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  • About
  • The Global ETD Search service is a free service for researchers to find electronic theses and dissertations. This service is provided by the Networked Digital Library of Theses and Dissertations.
    Our metadata is collected from universities around the world. If you manage a university/consortium/country archive and want to be added, details can be found on the NDLTD website.
1

Contribution à l'étude des bactériacées : le bacille "Mesentericus vulgatus /

Vignal, William, January 1889 (has links)
Thèse de doctorat--Sciences naturelles--Paris--Faculté des sciences de Paris, 1889. N°: 661.
2

A study of pigment production by Pseudomonas

Patty, Helen Lawson. January 1949 (has links)
LD2668 .T4 1949 P35 / Master of Science
3

Biochemical characteristics and antibiogram patterns of some gram-negative nonfermentors

Berkowitz, Donald E. 01 January 1978 (has links)
This study was undertaken, chiefly, for the purpose of characterizing biochemically a random sample of non fermentative bacilli obtained from local hospitals and determining the prevalence of Ps. aeruginosa among them. A second objective was to compare the antibiogram patterns obtained in this study with those reported by other investigators, and thirdly to establish a baseline for future comparative studies.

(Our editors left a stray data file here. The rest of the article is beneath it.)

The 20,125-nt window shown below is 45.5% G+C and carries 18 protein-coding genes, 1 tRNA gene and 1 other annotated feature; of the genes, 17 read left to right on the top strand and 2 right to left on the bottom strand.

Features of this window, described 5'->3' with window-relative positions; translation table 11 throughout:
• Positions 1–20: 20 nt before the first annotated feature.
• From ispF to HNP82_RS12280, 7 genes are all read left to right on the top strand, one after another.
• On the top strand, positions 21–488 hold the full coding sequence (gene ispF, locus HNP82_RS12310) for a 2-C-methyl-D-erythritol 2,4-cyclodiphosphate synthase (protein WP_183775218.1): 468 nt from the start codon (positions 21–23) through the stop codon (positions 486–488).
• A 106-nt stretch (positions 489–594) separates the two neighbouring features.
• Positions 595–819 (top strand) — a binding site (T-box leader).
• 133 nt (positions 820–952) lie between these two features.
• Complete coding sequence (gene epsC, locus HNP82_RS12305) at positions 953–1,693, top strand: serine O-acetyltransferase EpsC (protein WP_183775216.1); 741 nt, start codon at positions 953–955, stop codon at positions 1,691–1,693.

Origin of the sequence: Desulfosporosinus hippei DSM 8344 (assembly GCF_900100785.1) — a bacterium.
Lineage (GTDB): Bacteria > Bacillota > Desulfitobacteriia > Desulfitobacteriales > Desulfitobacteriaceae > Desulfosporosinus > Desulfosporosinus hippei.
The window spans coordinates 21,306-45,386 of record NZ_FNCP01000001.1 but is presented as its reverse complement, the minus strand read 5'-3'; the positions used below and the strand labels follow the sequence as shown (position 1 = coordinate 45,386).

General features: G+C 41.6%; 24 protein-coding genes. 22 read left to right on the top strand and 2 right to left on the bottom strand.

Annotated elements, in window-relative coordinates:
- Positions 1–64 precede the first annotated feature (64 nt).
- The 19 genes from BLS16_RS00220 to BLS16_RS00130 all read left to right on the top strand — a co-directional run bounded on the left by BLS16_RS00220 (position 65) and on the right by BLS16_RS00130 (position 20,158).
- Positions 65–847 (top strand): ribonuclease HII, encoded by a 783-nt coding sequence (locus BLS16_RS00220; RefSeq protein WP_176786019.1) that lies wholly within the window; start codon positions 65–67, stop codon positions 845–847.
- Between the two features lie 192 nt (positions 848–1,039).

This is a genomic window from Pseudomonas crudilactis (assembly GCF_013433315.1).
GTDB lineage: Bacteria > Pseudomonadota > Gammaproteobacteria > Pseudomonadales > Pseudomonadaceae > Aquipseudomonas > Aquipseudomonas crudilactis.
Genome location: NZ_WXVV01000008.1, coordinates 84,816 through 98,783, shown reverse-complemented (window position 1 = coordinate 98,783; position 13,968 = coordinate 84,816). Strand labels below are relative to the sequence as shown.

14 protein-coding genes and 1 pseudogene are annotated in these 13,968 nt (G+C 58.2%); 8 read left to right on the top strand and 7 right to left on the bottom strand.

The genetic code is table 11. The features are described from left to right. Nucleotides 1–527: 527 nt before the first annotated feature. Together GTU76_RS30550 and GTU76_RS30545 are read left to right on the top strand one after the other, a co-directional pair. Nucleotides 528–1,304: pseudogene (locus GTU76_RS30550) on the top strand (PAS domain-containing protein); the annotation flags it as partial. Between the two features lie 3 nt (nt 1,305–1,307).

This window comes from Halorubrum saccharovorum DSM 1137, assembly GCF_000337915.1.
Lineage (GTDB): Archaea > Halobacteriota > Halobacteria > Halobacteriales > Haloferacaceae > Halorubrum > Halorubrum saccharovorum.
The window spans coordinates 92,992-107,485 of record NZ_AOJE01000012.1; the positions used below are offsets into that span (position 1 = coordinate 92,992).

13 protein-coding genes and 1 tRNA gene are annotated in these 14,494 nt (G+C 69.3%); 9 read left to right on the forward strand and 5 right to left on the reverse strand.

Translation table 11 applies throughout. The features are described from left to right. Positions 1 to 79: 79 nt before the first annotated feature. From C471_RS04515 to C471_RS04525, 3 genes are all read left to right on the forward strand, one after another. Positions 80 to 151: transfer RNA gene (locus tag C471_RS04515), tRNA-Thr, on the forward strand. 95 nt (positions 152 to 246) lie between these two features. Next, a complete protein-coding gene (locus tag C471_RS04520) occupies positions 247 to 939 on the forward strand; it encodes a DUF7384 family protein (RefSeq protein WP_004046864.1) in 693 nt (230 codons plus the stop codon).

4

Plant growth promoting activities of the fluorescent pseudomonads and fungistatic properties of their fluorescent pigments

Spearman, Laura Cade January 1981 (has links)
No description available.
5

Development of a numerical model to simulate the biological inactivation of airborne microorganisms in the presence of ultraviolet light.

Noakes, C.J., Fletcher, L.A., Beggs, Clive B., Sleigh, P.A., Kerr, Kevin G. January 2004 (has links)
No / The effectiveness of any ultraviolet germicidal irradiation (UVGI) system is governed by the passage of airborne microorganisms through the UV field. This paper describes a new method for evaluating the performance of UVGI devices using computational fluid dynamic (CFD) simulations. A microorganism inactivation equation is combined with a scalar transport equation to describe the concentration of airborne microorganisms in the presence of a UV field. The solution of this equation, in conjunction with the momentum and turbulent energy equations, allows the effect of both the airflow and the UV field on the microorganism distribution to be examined. Solutions are shown for the airflow and microorganism concentration through a bench scale flow apparatus, at five different UV intensities. The results from the CFD model are validated against the experimental data, obtained from the flow apparatus, for aerosolised Pseudomonas aeruginosa microorganisms. Good comparisons are seen, giving confidence in the application of the technique to other situations.

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